I can't blame them...I would probably do the same. Too many people in the more remote parts of the world don't think they have to abide by any rules whatsoever...

Jonathon
No matter how big the one you just caught is, there's always a bigger one out there somewhere...
Falsifly
Falsifly's profile picture
Hayward, WI.

Posts: 660
Falsifly on Sep 12, 2013September 12th, 2013, 6:41 pm EDT
Hell, why post a sign? Just shoot first, no questions asked.
Falsifly
When asked what I just caught that monster on I showed him. He put on his magnifiers and said, "I can't believe they can see that."
Entoman
Entoman's profile picture
Northern CA & ID

Posts: 2604
Entoman on Sep 12, 2013September 12th, 2013, 11:24 pm EDT
The hills have eyes...:)

I think you're right, Jason. Ran into an Idaho landowner in front of his property this Summer with similar signage. He told me he had constant problems with store bought signs. Since he put up his hand painted scary one, he hadn't had an issue. He said the more demented looking, the better - even some intentionally misspelled words. LOL
"It's not that I find fishing so important, it's just that I find all other endeavors of Man equally unimportant... And not nearly as much fun!" Robert Traver, Anatomy of a Fisherman
Oldredbarn
Oldredbarn's profile picture
Novi, MI

Posts: 2600
Oldredbarn on Sep 13, 2013September 13th, 2013, 7:08 am EDT
On our trip west in August my wife and I decided to set aside a day for serious birding. I googled the the local Audubon and found a great brochure, "Birding the Blackhills". It had about 40 different, mapped out, trails with expected birds etc. Really nice.

I decided to travel east of town (Rapid City S Dakota) and we took a trail called the Cheeroke Creek Loop which runs through parts of the Buffalo Gap National Grasslands.

I turn down this road and just before we approach a treed creek I spotted a couple birds flying up a driveway. I followed them. There was a big gate over the drive and I had no intentions of going any further than the apron there.

I'm watching through my binoculars and I see a Ram pickup barrowing down the drive in our direction. I pull out and just down the road a bit to get out of their way. The truck pulled up next to us and a little old lady gets out and wants to know what we were up to. She explained that the drive was hers etc.

I showed her my Zeiss binocs and the bird books on my lap and that on my iPhone I had the brochure up and explained I was following a local Audubon trail called the Cheeroke Creek Loop. She took the iPhone out of my hand to verify what I was saying and asked, "Why do they call it that?!" I replied, "Not sure ma'am...I'm from Detroit."

She seemed to settle down and told us where we had to go...Basically away from her place...My wife and I composed a tune about it called, "Granny got a Meth Lab"...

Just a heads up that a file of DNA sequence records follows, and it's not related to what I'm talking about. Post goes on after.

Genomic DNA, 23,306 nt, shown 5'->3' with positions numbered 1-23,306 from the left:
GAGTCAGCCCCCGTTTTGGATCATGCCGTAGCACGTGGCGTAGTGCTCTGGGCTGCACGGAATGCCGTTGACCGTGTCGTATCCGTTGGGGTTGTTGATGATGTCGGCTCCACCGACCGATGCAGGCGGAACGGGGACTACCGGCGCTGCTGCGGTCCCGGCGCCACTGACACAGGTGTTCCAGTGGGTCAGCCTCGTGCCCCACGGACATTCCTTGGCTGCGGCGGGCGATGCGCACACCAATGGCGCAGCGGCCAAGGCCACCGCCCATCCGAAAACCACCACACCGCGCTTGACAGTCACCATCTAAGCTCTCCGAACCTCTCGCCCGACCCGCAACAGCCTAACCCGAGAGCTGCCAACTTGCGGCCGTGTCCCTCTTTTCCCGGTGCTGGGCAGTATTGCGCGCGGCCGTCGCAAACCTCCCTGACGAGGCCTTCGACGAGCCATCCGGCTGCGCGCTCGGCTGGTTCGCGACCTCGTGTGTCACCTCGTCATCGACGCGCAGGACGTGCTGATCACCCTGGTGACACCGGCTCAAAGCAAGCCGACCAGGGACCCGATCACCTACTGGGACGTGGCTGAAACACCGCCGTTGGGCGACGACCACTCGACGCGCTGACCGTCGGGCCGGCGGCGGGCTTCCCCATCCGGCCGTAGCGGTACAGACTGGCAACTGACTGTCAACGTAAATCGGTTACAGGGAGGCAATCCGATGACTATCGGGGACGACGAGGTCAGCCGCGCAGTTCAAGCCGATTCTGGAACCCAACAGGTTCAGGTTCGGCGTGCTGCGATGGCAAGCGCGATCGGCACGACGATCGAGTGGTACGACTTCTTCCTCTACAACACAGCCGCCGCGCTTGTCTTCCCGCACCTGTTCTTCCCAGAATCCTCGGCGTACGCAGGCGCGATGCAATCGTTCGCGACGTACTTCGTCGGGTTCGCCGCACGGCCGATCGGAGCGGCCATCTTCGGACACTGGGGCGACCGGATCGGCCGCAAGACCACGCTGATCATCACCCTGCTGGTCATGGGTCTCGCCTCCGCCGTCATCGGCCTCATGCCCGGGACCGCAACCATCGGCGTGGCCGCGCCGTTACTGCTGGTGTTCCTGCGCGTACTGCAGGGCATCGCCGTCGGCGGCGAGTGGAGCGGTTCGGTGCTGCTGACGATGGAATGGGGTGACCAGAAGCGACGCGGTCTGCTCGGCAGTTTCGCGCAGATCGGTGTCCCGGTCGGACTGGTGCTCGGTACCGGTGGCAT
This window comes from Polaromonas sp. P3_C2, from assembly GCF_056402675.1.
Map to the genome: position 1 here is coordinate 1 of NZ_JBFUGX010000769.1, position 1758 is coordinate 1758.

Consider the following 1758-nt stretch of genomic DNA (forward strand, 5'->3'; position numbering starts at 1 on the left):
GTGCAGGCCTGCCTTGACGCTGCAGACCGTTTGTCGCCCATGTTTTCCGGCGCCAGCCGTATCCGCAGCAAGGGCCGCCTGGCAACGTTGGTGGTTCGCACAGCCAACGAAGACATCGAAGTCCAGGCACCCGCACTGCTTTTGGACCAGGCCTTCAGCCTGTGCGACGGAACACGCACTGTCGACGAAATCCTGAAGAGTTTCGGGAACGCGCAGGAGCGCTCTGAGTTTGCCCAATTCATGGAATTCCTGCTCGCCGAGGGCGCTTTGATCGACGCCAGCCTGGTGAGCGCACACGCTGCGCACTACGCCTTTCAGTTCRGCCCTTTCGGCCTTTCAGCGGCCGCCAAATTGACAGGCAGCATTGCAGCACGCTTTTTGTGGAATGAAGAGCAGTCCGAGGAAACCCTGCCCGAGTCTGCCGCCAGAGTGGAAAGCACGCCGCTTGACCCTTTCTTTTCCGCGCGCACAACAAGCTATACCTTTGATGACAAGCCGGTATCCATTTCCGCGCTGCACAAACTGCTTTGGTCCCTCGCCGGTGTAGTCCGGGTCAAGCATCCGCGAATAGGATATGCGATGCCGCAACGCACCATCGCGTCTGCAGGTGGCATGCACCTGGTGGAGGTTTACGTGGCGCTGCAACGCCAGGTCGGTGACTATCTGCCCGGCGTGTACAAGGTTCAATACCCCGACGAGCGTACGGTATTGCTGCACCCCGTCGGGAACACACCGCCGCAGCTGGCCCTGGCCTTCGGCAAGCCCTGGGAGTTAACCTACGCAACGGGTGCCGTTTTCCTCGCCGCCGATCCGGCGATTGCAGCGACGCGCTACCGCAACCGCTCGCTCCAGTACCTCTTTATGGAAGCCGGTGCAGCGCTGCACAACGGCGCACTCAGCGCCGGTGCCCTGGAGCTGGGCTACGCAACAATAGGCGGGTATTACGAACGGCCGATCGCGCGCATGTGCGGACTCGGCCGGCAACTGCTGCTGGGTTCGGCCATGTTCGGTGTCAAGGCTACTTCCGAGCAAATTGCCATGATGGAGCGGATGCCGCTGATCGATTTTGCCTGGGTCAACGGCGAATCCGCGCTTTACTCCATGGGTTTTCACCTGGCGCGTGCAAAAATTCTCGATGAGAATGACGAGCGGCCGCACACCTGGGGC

Some of this land is private cattle land and some is part of the Grasslands and public. Nearly every car that passed us that day stopped to see what we were up to...One guy in another Ram pickup stopped and asked, "You birding?"

I was just this side of my Detroit side raising its ugly head and telling them, "Hey! Damn it! This is a ****ing public road and its none of your ****ing business what I'm doing here!" Better judgement and gun rakes persuaded me to be a tad more polite and suffer through their paranoia...After all, I did have binocs and a 300mm lens on my camera...I guess I could look like a fed with those Michigan plates and the plate holder that says, "Michigan Fly Fishing Club"...Good cover I guess.

:) I did make a killing on the bird side though...Sprague Pipit, Cliff Swallows, Loggerhead Shrike, Lark Bunting, Red-Headed Woodpecker, Western Kingbird, Eastern Kingbird, Horned Lark youngster, Western Meadowlark, Killdeer, and a slew more I was unable to id...I was looking for Sage Grouse but no luck!
"Even when my best efforts fail it's a satisfying challenge, and that, after all, is the essence of fly fishing." -Chauncy Lively

"Envy not the man who lives beside the river, but the man the river flows through." Joseph T Heywood
Jkeil911
Posts: 1
Jkeil911 on Sep 17, 2013September 17th, 2013, 5:49 pm EDT
thanks for putting some color in my day. those lingonberries are beautiful. nice backyard you have there.
Sayfu
Posts: 560
Sayfu on Sep 23, 2013September 23rd, 2013, 12:01 pm EDT
I'm having to deal with the opposite problem, signs going up everywhere No Trespassing, and in some God forsaken country I can't imagine many folks even wanting to be on....desert sage/lava rock as an example. One of my hungarian partridge areas that border AG land with sage brush had a no trespassing sign up in the sage, and no motorized vehicles, and shooting mentioned. I shoot a shotgun, and if I ran into the big coop foreman again I think he would let me hunt. But the ATV's get hauled in by the droves, and they fire their 22 ammo at cans etc. I see areas littered with bullet hole trash. What it amounts to from my observation is the country has turned ugly divisive. Neighbors don't trust neighbors.